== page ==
Software developer

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Robert Shaw works for a national bank as a software developer. After gaining a degree in maths he didn't want to go into accountancy, so worked on the computer helpdesk for an internet-based banking operation. He is now involved in programming business software for companies.

What do you do?

I am part of a team of developers which customises a standard business accounting computer system for companies. The software is broken down into modules or objects so firms can personalise systems, building them much like Lego. My job is to put these together in a form to fit the company's specific needs.

How did you get into IT?

From a very early age! My uncle was a teacher in maths and computer sciences and I had access to computers from a child. I began to write programs when at school – simple things like a random number selector to help my mum choose different football matches for the weekly pools entry.

I took maths at A level and a degree course at university.The course was a mix of maths and computing that involved database and spreadsheet tools, which I use widely in my current job.

And to your present job?

I got my first job working on a PC helpdesk for a bank that offers internet services. I worked there previously during a work experience gap year and I must have made an impression because I was offered a job with them once I graduated.

The bank offers a development path and I trained in various program languages before joining the team as a trainee programmer.

Is your job totally office-based?

It is at present as I carry out tasks given to me from the team leader who is involved in project meetings with the client. As I get more involved I may accompany him to client meetings to get the brief direct.

What is the working environment like?

It is very good. The offices are in a recently built block with air-conditioning and a gym in the basement! We work in a team unit with our desks together. I work a flexitime 36-hour week which means I can vary my start and finish time to suit as long as I am at my desk between 10.30am and 4pm.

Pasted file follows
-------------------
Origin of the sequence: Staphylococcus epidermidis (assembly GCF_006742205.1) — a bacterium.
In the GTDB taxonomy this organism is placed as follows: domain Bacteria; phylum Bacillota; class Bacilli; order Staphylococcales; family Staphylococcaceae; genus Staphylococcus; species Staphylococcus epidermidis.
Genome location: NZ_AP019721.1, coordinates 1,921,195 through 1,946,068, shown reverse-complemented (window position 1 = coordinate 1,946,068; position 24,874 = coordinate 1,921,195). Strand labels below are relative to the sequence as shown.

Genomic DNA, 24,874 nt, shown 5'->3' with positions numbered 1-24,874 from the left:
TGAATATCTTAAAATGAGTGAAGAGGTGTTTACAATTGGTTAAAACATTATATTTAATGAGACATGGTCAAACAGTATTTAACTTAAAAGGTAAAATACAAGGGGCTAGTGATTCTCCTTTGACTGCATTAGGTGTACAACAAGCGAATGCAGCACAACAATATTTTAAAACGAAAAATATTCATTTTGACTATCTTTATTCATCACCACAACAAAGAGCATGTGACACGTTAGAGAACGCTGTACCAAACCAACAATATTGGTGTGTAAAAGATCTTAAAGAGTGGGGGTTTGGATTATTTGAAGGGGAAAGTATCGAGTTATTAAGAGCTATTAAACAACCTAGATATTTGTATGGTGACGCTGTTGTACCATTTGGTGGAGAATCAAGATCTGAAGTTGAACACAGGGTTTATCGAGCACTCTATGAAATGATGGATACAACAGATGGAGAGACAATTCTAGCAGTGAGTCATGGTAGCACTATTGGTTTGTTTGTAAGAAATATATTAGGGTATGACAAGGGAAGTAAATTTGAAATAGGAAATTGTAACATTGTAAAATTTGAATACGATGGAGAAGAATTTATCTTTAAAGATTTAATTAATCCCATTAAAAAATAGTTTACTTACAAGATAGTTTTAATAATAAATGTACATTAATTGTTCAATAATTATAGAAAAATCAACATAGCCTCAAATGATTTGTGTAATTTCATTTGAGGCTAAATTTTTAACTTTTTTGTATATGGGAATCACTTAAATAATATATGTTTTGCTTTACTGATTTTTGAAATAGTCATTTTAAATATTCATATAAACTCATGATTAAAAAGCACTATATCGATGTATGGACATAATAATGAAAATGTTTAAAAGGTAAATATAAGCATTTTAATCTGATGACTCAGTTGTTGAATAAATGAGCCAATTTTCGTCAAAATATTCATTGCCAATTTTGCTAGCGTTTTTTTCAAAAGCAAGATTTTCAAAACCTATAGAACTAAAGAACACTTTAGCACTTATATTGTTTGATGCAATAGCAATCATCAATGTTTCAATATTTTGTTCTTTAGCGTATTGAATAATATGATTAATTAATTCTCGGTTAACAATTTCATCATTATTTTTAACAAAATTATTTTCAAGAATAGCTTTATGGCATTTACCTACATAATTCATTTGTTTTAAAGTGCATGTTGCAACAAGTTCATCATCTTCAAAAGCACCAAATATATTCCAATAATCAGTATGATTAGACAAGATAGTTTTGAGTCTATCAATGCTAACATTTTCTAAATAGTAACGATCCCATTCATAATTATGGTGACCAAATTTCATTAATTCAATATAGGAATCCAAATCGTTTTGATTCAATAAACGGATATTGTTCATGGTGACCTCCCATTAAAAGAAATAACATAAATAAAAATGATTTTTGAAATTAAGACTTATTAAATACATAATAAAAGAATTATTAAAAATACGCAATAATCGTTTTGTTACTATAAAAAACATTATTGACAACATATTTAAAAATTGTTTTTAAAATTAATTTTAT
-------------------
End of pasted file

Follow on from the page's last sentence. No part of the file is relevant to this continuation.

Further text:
What do you like about your job?

Helping businesses by providing them with the right software is quite motivating and pleasing. It is nice to see when you are using your skills to help others. It is good that I can use my maths skills and accountancy knowledge to re-engineer the business processes for specific customers.

Robert's route to his job as a software developer

  • A levels including maths.
  • Degree in computer sciences.
  • IT helpdesk for bank.
  • Software developer.

Robert's tip

  • Get some work experience. A really good way is to take an internship with a company you think you would like to work for. This usually means working over the summer for 8-12 weeks between the second and third year of your degree.

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Salary of a software developer

  • Starting salaries for trainee software developers is usually between £17,000 and £25,000, rising to £40,000 with experience.
  • As an IT helpdesk professional, salaries generally start at around £17,000.

How to become a software developer

  • A growing number of companies now choose graduates with a degree or college course in IT.
  • Another route is by taking a recognised qualification such as a BTEC National diploma or NVQ/SVQ.
  • Foundation and Modern Apprenticeships (Skillseekers in Scotland) may be available, enabling you to work and train straight from school. To do this you need good GCSE passes in English, maths, IT or a science.

Modified: 16 June 2013

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